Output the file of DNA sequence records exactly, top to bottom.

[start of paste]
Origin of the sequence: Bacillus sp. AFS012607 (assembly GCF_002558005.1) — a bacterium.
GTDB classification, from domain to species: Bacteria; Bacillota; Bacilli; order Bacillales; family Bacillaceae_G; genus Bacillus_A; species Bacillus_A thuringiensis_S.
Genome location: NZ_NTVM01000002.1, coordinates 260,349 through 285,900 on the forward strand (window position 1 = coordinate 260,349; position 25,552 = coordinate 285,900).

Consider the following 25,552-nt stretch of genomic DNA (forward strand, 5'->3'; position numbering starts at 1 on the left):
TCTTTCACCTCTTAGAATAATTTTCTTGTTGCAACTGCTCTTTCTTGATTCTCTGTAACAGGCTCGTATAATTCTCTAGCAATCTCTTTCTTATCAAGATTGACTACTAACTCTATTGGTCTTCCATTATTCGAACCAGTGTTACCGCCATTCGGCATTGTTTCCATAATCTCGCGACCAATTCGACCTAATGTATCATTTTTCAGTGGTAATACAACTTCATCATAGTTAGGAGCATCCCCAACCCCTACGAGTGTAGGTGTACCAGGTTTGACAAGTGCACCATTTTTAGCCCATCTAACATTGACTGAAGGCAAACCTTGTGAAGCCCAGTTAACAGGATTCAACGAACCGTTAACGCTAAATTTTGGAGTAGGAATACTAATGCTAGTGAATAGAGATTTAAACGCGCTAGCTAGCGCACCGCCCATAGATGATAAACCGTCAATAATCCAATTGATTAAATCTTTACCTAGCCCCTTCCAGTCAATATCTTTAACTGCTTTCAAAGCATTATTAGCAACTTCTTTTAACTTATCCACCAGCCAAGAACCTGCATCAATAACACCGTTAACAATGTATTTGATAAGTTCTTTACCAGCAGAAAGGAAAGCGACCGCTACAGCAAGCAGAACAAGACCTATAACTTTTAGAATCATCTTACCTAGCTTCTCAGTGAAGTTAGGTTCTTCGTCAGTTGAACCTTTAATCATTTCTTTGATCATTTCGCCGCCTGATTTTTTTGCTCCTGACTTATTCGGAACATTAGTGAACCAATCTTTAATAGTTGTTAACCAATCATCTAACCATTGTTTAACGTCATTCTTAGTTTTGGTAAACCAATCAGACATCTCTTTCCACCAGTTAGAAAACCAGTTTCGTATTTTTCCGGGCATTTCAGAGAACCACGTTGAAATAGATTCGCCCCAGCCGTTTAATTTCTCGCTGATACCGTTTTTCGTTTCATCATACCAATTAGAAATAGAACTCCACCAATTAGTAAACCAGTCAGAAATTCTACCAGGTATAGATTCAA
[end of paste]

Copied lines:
Origin of the sequence: Bacillus sp. AFS012607 (assembly GCF_002558005.1) — a bacterium.
GTDB classification, from domain to species: Bacteria; Bacillota; Bacilli; order Bacillales; family Bacillaceae_G; genus Bacillus_A; species Bacillus_A thuringiensis_S.
Genome location: NZ_NTVM01000002.1, coordinates 260,349 through 285,900 on the forward strand (window position 1 = coordinate 260,349; position 25,552 = coordinate 285,900).

Consider the following 25,552-nt stretch of genomic DNA (forward strand, 5'->3'; position numbering starts at 1 on the left):
TCTTTCACCTCTTAGAATAATTTTCTTGTTGCAACTGCTCTTTCTTGATTCTCTGTAACAGGCTCGTATAATTCTCTAGCAATCTCTTTCTTATCAAGATTGACTACTAACTCTATTGGTCTTCCATTATTCGAACCAGTGTTACCGCCATTCGGCATTGTTTCCATAATCTCGCGACCAATTCGACCTAATGTATCATTTTTCAGTGGTAATACAACTTCATCATAGTTAGGAGCATCCCCAACCCCTACGAGTGTAGGTGTACCAGGTTTGACAAGTGCACCATTTTTAGCCCATCTAACATTGACTGAAGGCAAACCTTGTGAAGCCCAGTTAACAGGATTCAACGAACCGTTAACGCTAAATTTTGGAGTAGGAATACTAATGCTAGTGAATAGAGATTTAAACGCGCTAGCTAGCGCACCGCCCATAGATGATAAACCGTCAATAATCCAATTGATTAAATCTTTACCTAGCCCCTTCCAGTCAATATCTTTAACTGCTTTCAAAGCATTATTAGCAACTTCTTTTAACTTATCCACCAGCCAAGAACCTGCATCAATAACACCGTTAACAATGTATTTGATAAGTTCTTTACCAGCAGAAAGGAAAGCGACCGCTACAGCAAGCAGAACAAGACCTATAACTTTTAGAATCATCTTACCTAGCTTCTCAGTGAAGTTAGGTTCTTCGTCAGTTGAACCTTTAATCATTTCTTTGATCATTTCGCCGCCTGATTTTTTTGCTCCTGACTTATTCGGAACATTAGTGAACCAATCTTTAATAGTTGTTAACCAATCATCTAACCATTGTTTAACGTCATTCTTAGTTTTGGTAAACCAATCAGACATCTCTTTCCACCAGTTAGAAAACCAGTTTCGTATTTTTCCGGGCATTTCAGAGAACCACGTTGAAATAGATTCGCCCCAGCCGTTTAATTTCTCGCTGATACCGTTTTTCGTTTCATCATACCAATTAGAAATAGAACTCCACCAATTAGTAAACCAGTCAGAAATTCTACCAGGTATAGATTCAA